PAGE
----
Playable by people of any age, golf was once the king of all social games. Although viewed by Venezuelan President Hugo Chavez as a “bourgeois” form of entertainment that should be eliminated, the sport has traditionally been the go-to game for people – especially those in the business world – who enjoy socializing through recreational activities.
But in Silicon Valley, golf is mostly dead. It is a game that a few people enjoy and the rest of us have heard of but probably haven’t played. Sure, some venture capitalists play golf, but mostly with each other. While there are some entrepreneurs enjoy playing golf, just as many enjoy kite-surfing, snowboarding, road biking, running, and yoga.
I recently attended a high-level technology conference that was held right next to a beautiful golf course. In my unscientific poll of about 30 attendees, only one actually went golfing, and over half had never golfed in their life.
In contrast, Settlers of Catan (or “Settlers,” as it’s often called) is booming and is quickly becoming the activity of choice for entrepreneurs here in the Valley. I got into Settlers because Reid Hoffman, the founder of LinkedIn, had been telling me about what a great game it is for over a year. Then one day, some of the engineers at Rapleaf (most of whom had been playing Settlers since college) challenged me to play with them, and I’ve been hooked ever since.
It wasn’t long after my Settlers initiation before I began to discover Silicon Valley technologists meeting and huddling over the board game. In fact, there might even be a high correlation between technology innovation and Settlers play – some of Silicon Valley’s most talented players include Mark Pincus, Zynga CEO; Marissa Mayer, Google’s VP of Search; Randi Zuckerberg, Facebook executive; Barney Pell, Powerset founder; Tod Sacerdoti, BrightRoll CEO; Saar Gur, Charles River Ventures partner; Scott Faber, Ingenio founder; Erin Turner, Level Up founder; Ellen Levy, LinkedIn VP; super-angel Aydin Senkut; Ken Sawyer, Saints Ventures CEO; John Lilly, Mozilla CEO; Matt Sanchez, Videoegg CEO; Dave Wehner, Allen & Company managing director; Kavin Stewart, LOLapps CEO; and many others.
But it is not just Silicon Valley stars who are contributing to Settler’s growing adoption – many engineers and young founders play too. In the Valley, where geeky is “in,” Settlers is going mainstream.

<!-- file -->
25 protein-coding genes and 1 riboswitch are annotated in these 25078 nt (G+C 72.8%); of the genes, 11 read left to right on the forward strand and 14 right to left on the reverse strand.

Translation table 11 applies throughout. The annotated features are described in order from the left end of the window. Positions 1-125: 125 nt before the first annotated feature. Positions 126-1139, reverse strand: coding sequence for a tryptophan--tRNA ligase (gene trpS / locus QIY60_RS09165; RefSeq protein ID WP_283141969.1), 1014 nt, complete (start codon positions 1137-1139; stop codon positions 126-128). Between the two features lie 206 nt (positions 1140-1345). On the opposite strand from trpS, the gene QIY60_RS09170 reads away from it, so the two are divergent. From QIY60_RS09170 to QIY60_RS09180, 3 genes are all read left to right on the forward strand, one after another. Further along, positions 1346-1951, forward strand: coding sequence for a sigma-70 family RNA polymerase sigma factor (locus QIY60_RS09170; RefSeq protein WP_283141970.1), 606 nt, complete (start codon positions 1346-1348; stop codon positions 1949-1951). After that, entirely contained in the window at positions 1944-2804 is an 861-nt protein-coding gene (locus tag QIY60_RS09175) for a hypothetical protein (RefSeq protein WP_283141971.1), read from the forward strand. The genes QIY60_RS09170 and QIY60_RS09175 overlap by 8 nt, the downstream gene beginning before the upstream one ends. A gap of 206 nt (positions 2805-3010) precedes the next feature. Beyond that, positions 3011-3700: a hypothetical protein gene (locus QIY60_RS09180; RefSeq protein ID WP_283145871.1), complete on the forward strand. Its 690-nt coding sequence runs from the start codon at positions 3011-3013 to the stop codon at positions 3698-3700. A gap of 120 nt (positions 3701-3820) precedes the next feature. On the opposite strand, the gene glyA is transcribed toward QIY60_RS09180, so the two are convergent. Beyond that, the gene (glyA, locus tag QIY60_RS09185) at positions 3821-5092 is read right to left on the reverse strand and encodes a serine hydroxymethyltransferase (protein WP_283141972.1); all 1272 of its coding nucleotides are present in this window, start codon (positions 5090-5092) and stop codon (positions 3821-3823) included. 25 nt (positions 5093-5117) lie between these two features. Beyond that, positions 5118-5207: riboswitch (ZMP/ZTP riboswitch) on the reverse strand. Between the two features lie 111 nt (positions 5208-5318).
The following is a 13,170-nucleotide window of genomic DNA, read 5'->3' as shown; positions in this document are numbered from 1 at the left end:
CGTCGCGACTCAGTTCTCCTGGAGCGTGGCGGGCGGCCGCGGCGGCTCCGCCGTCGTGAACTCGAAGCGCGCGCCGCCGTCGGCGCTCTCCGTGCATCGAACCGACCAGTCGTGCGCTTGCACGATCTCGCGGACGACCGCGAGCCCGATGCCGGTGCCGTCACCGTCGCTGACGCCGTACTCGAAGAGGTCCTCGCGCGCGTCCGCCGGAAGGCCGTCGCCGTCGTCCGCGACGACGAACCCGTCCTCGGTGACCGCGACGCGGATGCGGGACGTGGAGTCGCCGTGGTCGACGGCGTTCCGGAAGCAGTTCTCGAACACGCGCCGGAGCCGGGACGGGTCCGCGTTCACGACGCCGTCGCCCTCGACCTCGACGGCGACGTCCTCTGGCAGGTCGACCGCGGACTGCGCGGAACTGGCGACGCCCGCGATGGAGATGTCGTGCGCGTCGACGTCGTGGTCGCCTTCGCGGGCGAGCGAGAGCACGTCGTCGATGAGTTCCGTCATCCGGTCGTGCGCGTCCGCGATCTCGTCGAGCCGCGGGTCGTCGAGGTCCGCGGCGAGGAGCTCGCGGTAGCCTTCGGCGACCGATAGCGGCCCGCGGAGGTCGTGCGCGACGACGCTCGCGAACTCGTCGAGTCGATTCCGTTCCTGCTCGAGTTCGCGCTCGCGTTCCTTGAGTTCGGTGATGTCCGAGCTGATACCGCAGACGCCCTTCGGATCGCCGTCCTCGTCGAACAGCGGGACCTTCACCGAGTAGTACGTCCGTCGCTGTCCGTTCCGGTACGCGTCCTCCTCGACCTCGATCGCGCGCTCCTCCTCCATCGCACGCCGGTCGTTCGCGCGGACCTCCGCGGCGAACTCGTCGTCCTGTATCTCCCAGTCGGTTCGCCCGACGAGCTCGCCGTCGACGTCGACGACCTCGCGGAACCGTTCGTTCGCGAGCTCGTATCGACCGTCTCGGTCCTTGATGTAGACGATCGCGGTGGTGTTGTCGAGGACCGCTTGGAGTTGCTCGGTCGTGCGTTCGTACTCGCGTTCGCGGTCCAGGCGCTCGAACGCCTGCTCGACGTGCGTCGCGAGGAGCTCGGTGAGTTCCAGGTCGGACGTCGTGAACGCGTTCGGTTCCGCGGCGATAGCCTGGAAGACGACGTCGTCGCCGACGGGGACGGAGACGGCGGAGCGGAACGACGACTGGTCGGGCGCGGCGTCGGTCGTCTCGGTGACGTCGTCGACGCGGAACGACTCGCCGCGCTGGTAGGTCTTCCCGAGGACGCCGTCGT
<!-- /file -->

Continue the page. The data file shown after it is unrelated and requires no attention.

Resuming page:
Reasons for Settlers’ success include its variety for winning tactics, easy-to-understand rules, and its relatively quick and balanced game play. For a more comprehensive overview of the game and its inventor Klaus Teuber, please read the wonderful piece that Andrew Curry wrote in Wired earlier this year (a must read).
At Rapleaf, Settlers has – along with karaoke and our yearly camping trip – become something of a company activity, with people here creating late-night Settlers pick-up games. And last month, Rapleaf and StumbleUpon (another “Settlers company”) got together for a night of Settlers.
While Settlers’ game play is already pretty sophisticated, Rapleaf players have embraced Silicon Valley’s innovative culture and started adding in their own rules to make the board game even more complex, yet more balanced, often forcing people to be even more creative in their tactics. You can try for yourself by adding futures and other instruments into your next Settlers game.
In the high-stech world of Silicon Valley, there is something wonderful about an enjoyable low-tech game made from cardboard, dice, and wooden pieces. It reminds me of my youth, a period in which many of us started with Monopoly/Clue, moved to Dungeons and Dragons, and ended with Risk and poker.
“Geeky” games have traditionally been male dominated and have only appealed to the most dedicated players. Thanks to its game play, however, not only does Settlers have tons of female supporters, but it also appeals to people of all ages. Many people claim other games like Ticket to Ride and Puerto Rico are much better, and they may be. But part of a good recreational activity is having a lot of people to play with and, in that regard, Settlers has certainly crossed the chasm in Silicon Valley.